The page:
Until March 3
WHAT does it mean that practically all of the hundred or so characters past and present from Neighbours have their own Wikipedia page but Irving Sayles, at one time among the most-famous entertainers in Australia, gets bupkis? That dark stars are indeed hard to see?
Sayles was an African-American performer who, in 1888, at the age of just 16, toured Australia with a minstrel company. Like many black Americans who toured here at that time, he decided to stay, becoming a draw on the Tivoli Circuit.
In this fascinating one-man show, Jonathan Council, also an African-American performer with an ambition to emigrate, compares and contrasts his own life story with Sayles', bringing out several coincidences, and dwelling on some telling distinctions.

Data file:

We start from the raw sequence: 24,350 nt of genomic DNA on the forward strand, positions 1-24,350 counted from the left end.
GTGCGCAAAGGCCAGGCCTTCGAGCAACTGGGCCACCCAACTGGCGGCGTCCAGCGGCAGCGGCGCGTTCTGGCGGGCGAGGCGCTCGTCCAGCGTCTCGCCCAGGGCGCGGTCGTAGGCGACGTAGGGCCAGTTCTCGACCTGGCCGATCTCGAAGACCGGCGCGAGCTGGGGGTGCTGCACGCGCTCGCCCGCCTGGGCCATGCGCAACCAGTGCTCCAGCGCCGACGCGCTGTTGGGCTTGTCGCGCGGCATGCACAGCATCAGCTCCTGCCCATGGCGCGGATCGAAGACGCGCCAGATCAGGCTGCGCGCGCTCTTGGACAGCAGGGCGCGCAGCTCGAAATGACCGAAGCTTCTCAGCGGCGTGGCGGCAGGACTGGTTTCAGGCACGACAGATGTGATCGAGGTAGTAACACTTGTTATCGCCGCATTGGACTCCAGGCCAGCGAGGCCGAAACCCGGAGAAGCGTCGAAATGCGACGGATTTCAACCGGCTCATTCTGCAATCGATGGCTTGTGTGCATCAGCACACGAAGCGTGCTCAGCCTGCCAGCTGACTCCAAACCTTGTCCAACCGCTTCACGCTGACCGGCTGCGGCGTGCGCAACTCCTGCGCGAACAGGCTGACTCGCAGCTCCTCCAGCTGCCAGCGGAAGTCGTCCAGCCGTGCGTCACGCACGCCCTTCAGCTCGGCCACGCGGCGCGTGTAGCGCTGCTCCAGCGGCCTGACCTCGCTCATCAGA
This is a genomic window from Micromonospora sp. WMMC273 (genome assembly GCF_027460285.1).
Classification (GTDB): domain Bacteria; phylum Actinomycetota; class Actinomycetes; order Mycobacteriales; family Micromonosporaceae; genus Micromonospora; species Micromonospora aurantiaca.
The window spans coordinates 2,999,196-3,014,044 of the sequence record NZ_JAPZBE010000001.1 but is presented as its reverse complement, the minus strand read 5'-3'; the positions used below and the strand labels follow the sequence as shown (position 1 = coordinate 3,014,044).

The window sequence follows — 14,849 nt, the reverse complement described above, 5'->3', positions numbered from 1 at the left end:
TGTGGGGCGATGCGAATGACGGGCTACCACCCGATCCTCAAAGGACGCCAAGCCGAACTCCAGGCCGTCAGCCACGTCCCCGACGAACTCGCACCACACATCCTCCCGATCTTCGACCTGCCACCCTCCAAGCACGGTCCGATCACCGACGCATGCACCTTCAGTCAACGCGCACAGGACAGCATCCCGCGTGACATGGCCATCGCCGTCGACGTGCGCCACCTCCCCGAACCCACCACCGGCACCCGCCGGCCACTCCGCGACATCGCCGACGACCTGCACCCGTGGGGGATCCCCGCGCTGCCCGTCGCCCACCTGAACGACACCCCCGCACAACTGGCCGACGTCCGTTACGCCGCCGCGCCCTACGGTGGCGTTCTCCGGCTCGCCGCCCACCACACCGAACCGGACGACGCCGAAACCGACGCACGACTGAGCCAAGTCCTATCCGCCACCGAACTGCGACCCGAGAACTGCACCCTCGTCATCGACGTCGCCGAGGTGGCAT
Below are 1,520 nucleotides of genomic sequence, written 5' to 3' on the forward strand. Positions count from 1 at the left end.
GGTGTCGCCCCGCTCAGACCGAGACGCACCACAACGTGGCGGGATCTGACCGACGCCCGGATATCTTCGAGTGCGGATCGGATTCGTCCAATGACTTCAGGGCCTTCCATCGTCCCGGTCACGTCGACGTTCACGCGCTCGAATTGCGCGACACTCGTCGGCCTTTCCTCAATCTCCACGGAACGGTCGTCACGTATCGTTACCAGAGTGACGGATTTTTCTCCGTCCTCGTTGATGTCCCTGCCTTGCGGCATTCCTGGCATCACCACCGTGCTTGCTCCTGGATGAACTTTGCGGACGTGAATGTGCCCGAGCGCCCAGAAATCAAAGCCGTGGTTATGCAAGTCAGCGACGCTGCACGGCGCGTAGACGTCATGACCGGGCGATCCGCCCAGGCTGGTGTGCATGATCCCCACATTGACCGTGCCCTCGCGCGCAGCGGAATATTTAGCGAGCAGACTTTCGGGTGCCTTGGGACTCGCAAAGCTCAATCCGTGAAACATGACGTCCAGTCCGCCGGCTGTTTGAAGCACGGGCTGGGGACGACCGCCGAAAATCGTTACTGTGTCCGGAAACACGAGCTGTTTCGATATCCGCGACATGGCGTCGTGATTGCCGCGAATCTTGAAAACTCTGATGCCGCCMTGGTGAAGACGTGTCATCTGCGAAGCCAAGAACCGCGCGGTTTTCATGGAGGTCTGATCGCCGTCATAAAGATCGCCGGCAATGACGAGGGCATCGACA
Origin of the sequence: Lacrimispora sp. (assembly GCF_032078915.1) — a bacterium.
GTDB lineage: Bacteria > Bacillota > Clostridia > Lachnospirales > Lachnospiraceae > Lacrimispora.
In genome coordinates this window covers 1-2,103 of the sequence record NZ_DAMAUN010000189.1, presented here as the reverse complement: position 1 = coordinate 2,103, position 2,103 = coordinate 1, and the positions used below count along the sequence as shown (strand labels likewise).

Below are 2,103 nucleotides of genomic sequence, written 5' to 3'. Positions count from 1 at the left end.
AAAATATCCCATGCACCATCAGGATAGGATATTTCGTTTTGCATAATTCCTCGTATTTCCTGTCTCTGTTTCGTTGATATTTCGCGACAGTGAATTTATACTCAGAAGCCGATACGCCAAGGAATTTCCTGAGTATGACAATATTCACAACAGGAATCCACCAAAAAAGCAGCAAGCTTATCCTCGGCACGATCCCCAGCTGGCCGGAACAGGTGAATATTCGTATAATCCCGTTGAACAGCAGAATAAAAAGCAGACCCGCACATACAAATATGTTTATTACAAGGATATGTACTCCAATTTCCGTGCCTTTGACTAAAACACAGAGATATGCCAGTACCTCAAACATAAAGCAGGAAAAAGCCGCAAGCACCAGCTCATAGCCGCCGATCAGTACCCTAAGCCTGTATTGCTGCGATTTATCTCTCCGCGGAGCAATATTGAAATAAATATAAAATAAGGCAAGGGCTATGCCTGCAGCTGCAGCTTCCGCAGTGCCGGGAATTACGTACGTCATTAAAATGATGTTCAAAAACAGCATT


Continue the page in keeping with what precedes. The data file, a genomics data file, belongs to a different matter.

Fussy, portly, with a somewhat gluey voice, Council seems a long way from Sayles, by all accounts an acrobatic figure, but he can tell a fine story, and his pathetically close brushes with stardom make a witty foil to Sayles' tragic struggle.
On the one hand, Sayles flatters Australian attitudes towards race. In Australia, he had freedoms at that time unimaginable in parts of the US. On the other, Sayles won favour with his Australian audience by distinguishing his own blackness from that of indigenous Australians.
Arthur Meek, the New Zealand director and playwright who has shaped the narrative, touches on this with an eloquent modesty that amplifies the show's central theme: dignity sacrificed in the quest for fame, but regained in failure.